in Fiction, Short Fiction

Photo by Milad B. Fakurian on Unsplash

The portly man shuffled into the room, the chains that bound his wrists to his feet clanking with each step. He was dressed in an orange jumpsuit and it looked wrong on him. You wouldn’t be able to explain why, but you would know that he should be wearing red, not orange. He took a seat in front of the 3-person panel in the room, scratched his white, bushy beard and peered at the panel from behind his half-moon glasses.

“Good morning,” said a mousey looking person seated in the middle. “My name is Mr. Mouse, but you may call me Mickey. This is Mr. Ronald,” he pointed to a red-haired man dressed in yellow on his left, “and this is Mr. Pilsbury,” he pointed to the final person on the panel, a doughey looking man in a sailor outfit. “For the record,” continued Mickey, “this is the second parole hearing for Mr. Claus, who faces 10 life sentences for selling counterfeit products. The last hearing happened a 100 years ago and it was decided at the time that you did not qualify for a parole since you had not adequately shown remorse for your actions. Today, we will be discussing and ascertaining if anything has changed in that situation. Mr. Claus, your comments?”

“I feel no remorse. I would do it again. I wasn’t and will never allow multi-national corporates to profit off or interfere with my magic. If a child asks me for Lego, they don’t actually mean the brand. They mean building-blocks. And that’s what they’ll get.”

“I see,” said Mickey dryly. “If that is still your position, Mr. Claus, I’m afraid we have no option to deny your parole. Do you have anything else that you would like to add?”

Santa Claus sighed and looked up at the panel. Mickey and his friends were sucking out all of the magic from the world. They had started first by appropriating all of the old tales of the Grimm wizards and of the Norse shamans, and turning them into nothing more than entertainment, movies & toys, destroying all of the magic in them. And, when that hadn’t been enough, they had imprisoned all of the magical creatures. Santa had been the last one to be captured. There was no one coming to save them, save magic and there wasn’t anything he could do about it, except make a plea to his captors.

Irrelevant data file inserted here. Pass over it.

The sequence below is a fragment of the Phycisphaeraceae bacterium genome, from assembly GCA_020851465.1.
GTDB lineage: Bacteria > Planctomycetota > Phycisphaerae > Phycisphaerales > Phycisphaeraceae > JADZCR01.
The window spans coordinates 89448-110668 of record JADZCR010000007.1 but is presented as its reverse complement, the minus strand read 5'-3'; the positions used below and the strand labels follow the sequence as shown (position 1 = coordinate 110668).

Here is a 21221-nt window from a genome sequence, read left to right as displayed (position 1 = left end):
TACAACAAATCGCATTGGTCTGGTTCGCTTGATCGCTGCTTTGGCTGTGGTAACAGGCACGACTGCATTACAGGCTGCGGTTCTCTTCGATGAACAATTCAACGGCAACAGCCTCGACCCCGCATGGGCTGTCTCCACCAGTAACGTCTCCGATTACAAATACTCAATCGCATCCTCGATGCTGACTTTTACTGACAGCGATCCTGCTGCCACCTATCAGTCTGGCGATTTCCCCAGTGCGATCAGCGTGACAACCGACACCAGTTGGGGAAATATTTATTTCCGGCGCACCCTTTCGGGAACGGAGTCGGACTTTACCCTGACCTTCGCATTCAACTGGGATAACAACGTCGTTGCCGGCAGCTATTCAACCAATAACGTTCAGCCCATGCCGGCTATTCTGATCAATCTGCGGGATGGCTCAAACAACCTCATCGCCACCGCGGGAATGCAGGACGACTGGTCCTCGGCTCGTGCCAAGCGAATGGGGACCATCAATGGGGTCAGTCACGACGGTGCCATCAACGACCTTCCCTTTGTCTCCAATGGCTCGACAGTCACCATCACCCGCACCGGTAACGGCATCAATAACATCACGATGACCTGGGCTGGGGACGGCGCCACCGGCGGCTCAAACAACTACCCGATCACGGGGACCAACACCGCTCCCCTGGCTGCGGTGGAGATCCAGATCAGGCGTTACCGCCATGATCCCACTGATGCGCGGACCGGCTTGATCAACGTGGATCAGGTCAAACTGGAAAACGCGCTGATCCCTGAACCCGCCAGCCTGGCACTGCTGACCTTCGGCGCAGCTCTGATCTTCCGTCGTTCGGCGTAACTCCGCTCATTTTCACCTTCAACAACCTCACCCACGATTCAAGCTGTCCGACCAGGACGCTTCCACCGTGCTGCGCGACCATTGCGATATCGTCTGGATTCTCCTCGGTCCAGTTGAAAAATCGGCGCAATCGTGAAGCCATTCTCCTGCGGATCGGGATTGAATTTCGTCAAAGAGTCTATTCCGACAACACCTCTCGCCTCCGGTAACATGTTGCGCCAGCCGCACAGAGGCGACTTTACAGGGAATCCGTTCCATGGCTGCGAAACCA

“Yes. You need to think of the children. That’s my only plea. Think of the children. They deserve presents on Christmas time, the good ones anyway, and every year that I am kept imprisoned, is a year that another generation of children stops believing in magic. And I can’t explain the exact details to you, but we can’t let that happen. There’s already a whole generation that has gone without Santa Claus, don’t let there be another!”

“Noted,” said Mickey, “and if there are no objections from the rest of the parole committee, I move to strike Mr. Claus’ last comments from the record as any reference to magic is protected under the Homeland Security Act.” The others panelists nodded. Mickey continued, “We are denying the parole application for Mr. Claus, until the next hearing in a hundred years. Bailiff, please escort Mr. Claus back to his cell. And Mr. Claus,” Mickey paused and added with a snide, “Merry Christmas.”

The portly man got up and shuffled out of the room, the chains that bound his wrists to his feet clanking with each step. And the world went another year without real Christmas presents and real magic.

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